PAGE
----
Why the client should choose You!? 12 vectors of competitiveness
Why will the client work with Your company? Will he order it from You? Will it pay you? If You are not a monopolist, the answers to these questions are the most important answers for Your business. And it is these answers that determine the competitiveness of Your business – the ability of your business to attract and retain customers. The same questions can be asked about Your product or service: why would a customer choose your product from a variety of options, buy or order your service?
The most unprofitable answer and alternatives
In fact, there are only two answers: because it is cheaper for You or because It is better for you. The first response is to harm Yourself. Although this is the most common response (or attempted response), it is the worst answer for Your business. Since business is done for profit, and profit is the difference between price and cost, selling at a lower price than was possible reduces profit. Is it possible to use this answer to create and develop a successful business and reach certain heights? Yes, of course! Walmart is a Prime example. But, Walmart is one, and those who tried to follow in its footsteps – tens or hundreds of thousands… So, let’s look at the second option of the answer: “because Your company or your product/service is better.” There is a natural clarifying question: what is better? Is it really better? Or is it just different? Is it really so much better that the customer is willing to pay extra for it? If this response option is selected, it is the response level that determines the business’s ability to attract more customers. I will try in this article to structure the answer to the question “what exactly can be better?”, and provide tools so that You can analyze your company’s business, and take several serious steps to ensure and develop the competitiveness of your business and product or service.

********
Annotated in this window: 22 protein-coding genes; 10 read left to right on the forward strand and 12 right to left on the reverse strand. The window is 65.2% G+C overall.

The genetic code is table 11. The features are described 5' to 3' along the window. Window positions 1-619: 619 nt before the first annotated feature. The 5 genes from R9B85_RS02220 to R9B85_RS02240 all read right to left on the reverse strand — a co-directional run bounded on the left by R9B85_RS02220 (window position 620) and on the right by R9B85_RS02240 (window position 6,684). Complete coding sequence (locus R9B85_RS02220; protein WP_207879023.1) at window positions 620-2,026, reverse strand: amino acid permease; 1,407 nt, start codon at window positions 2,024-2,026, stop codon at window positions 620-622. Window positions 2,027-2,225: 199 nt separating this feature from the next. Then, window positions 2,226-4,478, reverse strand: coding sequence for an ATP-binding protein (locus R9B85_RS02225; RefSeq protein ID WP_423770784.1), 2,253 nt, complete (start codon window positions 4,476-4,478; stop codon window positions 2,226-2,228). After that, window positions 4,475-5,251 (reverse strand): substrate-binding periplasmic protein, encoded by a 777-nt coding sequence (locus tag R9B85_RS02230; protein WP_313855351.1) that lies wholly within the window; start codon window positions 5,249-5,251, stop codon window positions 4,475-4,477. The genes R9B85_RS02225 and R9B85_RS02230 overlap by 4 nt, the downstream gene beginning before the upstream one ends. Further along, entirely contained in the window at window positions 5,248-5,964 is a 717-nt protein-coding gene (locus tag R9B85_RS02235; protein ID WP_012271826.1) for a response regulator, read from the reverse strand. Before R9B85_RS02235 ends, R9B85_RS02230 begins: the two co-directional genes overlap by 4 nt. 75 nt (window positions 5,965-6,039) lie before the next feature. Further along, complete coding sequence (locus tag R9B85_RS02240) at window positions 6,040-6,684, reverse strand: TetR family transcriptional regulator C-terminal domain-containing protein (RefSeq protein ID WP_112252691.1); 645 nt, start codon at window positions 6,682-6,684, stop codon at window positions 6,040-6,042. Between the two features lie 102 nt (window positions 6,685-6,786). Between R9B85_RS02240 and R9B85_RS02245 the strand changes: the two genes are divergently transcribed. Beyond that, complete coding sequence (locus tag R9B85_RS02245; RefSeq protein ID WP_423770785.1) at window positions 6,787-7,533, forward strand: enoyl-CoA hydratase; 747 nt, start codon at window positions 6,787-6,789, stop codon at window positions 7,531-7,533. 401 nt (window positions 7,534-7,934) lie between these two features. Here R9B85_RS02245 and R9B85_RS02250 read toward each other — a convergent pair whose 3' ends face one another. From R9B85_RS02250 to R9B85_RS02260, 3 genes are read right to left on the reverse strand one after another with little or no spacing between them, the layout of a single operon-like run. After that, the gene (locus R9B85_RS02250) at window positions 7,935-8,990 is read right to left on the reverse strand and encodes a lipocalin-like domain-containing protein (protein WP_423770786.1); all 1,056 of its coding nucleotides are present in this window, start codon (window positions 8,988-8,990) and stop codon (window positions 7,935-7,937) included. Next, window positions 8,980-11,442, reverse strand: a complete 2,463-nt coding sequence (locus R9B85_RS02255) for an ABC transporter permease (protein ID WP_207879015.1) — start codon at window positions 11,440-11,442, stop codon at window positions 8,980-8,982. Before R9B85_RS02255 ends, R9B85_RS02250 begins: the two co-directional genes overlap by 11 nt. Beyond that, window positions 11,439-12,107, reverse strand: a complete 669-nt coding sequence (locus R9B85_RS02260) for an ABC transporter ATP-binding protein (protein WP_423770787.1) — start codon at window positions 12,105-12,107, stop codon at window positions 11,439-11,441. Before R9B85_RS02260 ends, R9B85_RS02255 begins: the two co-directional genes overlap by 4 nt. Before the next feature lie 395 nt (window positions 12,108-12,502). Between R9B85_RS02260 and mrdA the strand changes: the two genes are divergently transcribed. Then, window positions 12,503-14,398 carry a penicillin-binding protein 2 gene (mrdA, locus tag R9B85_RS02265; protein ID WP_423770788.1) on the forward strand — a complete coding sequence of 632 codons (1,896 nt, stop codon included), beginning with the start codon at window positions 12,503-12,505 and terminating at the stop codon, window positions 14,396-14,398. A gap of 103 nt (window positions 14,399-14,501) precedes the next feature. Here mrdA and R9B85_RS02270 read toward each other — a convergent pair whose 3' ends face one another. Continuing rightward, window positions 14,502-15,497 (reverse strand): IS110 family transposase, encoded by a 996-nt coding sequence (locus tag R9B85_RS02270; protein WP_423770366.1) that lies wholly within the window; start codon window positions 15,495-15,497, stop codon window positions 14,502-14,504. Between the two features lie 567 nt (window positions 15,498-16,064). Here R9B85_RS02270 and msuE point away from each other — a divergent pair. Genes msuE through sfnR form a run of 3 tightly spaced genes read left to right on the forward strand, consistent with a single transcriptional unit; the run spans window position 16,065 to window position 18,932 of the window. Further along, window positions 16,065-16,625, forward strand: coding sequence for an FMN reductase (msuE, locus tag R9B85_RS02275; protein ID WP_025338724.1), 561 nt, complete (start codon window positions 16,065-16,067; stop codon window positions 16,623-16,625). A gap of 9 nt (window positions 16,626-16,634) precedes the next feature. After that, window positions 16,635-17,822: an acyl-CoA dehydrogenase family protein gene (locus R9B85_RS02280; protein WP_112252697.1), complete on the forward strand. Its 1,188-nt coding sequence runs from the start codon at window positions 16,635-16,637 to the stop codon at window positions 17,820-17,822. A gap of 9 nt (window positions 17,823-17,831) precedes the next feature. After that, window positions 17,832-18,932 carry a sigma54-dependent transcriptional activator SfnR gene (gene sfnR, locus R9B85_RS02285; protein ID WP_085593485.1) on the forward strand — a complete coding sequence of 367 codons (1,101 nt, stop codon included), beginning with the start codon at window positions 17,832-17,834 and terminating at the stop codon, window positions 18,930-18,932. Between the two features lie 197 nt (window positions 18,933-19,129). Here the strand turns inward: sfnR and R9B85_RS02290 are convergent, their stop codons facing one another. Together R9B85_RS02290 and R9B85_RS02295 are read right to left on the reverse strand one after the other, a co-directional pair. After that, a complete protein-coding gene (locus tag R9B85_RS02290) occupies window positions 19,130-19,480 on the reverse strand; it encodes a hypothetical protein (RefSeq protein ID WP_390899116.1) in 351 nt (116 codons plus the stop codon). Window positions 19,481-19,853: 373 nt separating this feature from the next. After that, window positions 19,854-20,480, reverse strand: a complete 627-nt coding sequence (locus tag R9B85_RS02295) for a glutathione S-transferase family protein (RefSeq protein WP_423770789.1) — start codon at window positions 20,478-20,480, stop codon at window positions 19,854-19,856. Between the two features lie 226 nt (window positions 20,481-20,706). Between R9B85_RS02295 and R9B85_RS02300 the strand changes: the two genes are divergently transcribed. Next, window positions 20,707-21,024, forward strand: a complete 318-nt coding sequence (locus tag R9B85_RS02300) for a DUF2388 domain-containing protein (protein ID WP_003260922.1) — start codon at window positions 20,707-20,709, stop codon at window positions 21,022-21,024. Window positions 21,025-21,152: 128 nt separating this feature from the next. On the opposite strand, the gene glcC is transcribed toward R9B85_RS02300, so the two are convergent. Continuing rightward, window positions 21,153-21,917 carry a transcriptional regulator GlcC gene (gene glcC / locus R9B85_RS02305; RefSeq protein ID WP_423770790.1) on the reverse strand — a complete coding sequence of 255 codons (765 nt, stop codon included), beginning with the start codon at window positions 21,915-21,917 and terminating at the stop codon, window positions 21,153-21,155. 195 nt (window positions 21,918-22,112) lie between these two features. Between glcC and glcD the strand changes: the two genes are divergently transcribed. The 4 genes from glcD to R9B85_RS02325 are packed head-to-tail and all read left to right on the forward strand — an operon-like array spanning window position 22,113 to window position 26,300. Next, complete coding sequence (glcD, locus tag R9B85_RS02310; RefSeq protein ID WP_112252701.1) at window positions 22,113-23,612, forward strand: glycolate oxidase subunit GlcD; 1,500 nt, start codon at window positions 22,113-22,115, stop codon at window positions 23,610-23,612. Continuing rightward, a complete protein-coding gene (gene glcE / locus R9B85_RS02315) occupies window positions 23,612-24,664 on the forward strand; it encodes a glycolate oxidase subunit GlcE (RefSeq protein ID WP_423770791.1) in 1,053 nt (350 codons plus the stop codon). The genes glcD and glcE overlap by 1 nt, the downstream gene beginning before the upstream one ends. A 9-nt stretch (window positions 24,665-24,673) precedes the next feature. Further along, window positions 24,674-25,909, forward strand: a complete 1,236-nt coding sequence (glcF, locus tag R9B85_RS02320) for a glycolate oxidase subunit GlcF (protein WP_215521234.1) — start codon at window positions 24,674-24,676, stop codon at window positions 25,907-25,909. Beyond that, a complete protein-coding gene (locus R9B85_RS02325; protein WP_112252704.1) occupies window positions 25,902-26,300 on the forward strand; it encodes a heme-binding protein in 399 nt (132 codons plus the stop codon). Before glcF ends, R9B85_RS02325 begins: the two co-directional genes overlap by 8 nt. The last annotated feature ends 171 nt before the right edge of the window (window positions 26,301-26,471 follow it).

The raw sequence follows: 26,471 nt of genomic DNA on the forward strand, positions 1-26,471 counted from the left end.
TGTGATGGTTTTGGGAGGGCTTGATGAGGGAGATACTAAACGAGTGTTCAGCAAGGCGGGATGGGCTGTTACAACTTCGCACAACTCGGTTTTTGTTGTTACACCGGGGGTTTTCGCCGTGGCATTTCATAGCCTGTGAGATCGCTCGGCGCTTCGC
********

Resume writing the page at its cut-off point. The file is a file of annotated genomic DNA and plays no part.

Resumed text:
In fact, there are at least TWELVE answers. But in order to understand them, we will “get into the head” of the client making the decision. Regardless of whether the client is an individual or a legal entity, the decision is made by a specific person. This person has a “scale” in his head, with which he makes a decision. On one side of the scale is the price, that is, what the customer pays, or what they spend, what they lose, what they give, what they do to cooperate with Your company, to buy/consume/use Your product. We are talking about both the purchase price and the price of ownership or use/consumption. Moreover, this price does not always consist in the amount of money. Moreover, the customer must always pay for the purchase and use of not only money. Price-money, that is, what is written on the price tag or in the price list or in the commercial offer-this is only the surface part of the”price iceberg”.
In addition to the amount that the customer will pay You, it may require additional costs for delivery, storage, supplies, electricity, installation, training, etc., depending on what product or service is in question. For example, if it is a mobile phone-the cost of maintenance, voice and digital traffic, if the car-the cost of registration and insurance, gasoline, repairs, tires, Parking, fines. If it is a corporate training or seminar-the cost of the venue and conference service, travel and accommodation (sometimes), the salary of participants for the duration of the event. If the loan – the cost of paperwork and insurance. If the equipment – the cost of delivery, installation, staff training, maintenance, warranty and post-warranty repairs, consumables, electricity. If the furniture – the cost of delivery and Assembly (if this is not included in the price). And so on… it is Important to know the level and items of additional costs for the customer in the case of buying and using Your product, as well as when buying and using competitive products.
But the client still spends more than just money. He also wastes his time. For example, to drive to Your store or company. Or to call Your company. To communicate with You. Get the necessary information about the company and the product/service. Coordinate the request with You. Coordinate the contract with the management and relevant services. Completed form. Choose. To execute the documents. Pick up the product. To obtain Your service. Deliver and mount. Learn how to use this product, get used to it (that is, to reach the level of habitual comfortable use). Train your sales people who will sell it. And so on… For this (and all other) component of the price, you also need to know the cost level of the customer when buying and using Your product/service and when purchasing competitive or even substitute products and services.